David Meyer

The cobbler HAS shoes.

You know that saying about the ‘cobbler’s kids with no shoes’ (implying he’s too busy with work to take care of himself). Have you ever noticed that it’s the ‘cobbler’s kids’ and not the cobbler himself? I bet the cobbler didn’t just have shoes, he had really nice ones (for the record, my great-grandfather was a cobbler, and legend has it that he always wore nice shoes).

So, why don’t agencies do a better job of marketing? If ANYONE should be marketing, it’s agencies, right?

When we started Spoke, we did absolutely zero marketing. Yes, zero. Ironic? Yes. Akin to a dentist who doesn’t floss? Absolutely (but you’d be hard-pressed to know if your dentist flossed). Would you go to a dentist with meth-mouth? No. Not a chance. Like most professional service companies, we’ve been able to grow through our network, referrals, speaking engagements, inbound leads, and the growth of our clients.

The fact is, when we started, we were in a ‘controlled growth’ mode. We could only handle a few clients; more would have led to lower quality creative and account service. It was a deliberate choice.

Flash forward 8+ years, and we’re finally able to start eating our own dog food. We have resources to devote to marketing and the capacity to grow (don’t all call at once, now…we’re still a mid-sized shop). Our intention is ‘smart’ growth. That means taking on clients that fit within our highly-targeted market (businesses under $100MM in sales, divisions of larger companies, and startups) that are willing to invest in marketing, expect a return on their investment and are prepared to trust us (as if we were partners) to make the right recommendations.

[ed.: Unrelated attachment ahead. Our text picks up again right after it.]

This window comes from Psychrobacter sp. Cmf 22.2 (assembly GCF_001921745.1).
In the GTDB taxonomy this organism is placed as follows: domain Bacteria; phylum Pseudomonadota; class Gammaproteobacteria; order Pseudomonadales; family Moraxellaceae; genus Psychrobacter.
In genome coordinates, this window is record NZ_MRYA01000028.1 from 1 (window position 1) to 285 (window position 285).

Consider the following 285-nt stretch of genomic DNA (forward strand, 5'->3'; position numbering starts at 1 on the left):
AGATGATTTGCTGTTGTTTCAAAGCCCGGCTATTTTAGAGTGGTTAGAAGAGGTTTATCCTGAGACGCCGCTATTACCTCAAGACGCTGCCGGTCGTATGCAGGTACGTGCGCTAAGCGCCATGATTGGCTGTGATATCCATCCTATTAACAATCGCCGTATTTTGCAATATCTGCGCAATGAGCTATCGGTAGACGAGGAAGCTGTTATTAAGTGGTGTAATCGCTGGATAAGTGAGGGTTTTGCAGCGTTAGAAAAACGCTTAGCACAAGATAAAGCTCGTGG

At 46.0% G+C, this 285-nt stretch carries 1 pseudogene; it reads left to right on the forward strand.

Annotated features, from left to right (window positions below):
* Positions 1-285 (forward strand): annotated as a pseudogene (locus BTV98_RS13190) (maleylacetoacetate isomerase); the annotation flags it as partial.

For the record, we’ve fired a couple of clients over the years. They either wouldn’t listen to us or were too difficult to work with. Nothing ruins morale (and profitability) like bad partners.

So, what have we done?

First, we started with a thorough review of our past efforts to determine what worked the best, where we fell short, and where we knew we should focus our efforts.

What we’ve accomplished:

– For starters, we’ve been considerably more active on social media and our content creation   output is up markedly. All these efforts align with an editorial calendar we created at the beginning of the year.

-We’ve been more strategic about our Spoke Friday and client events. We even went so far as to plan them out a year in advance.

-We’ve increased our networking efforts, and made better use of HubSpot as we guide leads through the buyers’ journey from ‘suspect’ to ‘prospect’ and eventually ‘client.’ We have also better-utilized this powerful tool to send out our periodic newsletters. This enables us to see who’s reading what, and what content our clients and prospects react to most positively.

-We watch our web analytics like a hawk, and continually make updates based on what’s working best.

-We also keep a strong eye on our MOZ score (a measurement of ‘domain authority,’ that indicates how we score from the perspective of search engines). FULL DISCLOSURE: we slacked off mid-year when we got busy and saw a drastic drop in our MOZ score (d’oh!).

-We’ve continued to increase awareness of Spoke and our presence in the community by maintaining involvement in the startup community and pitching stories to The St. Louis Business Journal and The St. Louis Post-Dispatch. We were proud to be ranked as one of St. Louis’ best marketing agencies by the Louis Small Business Monthly.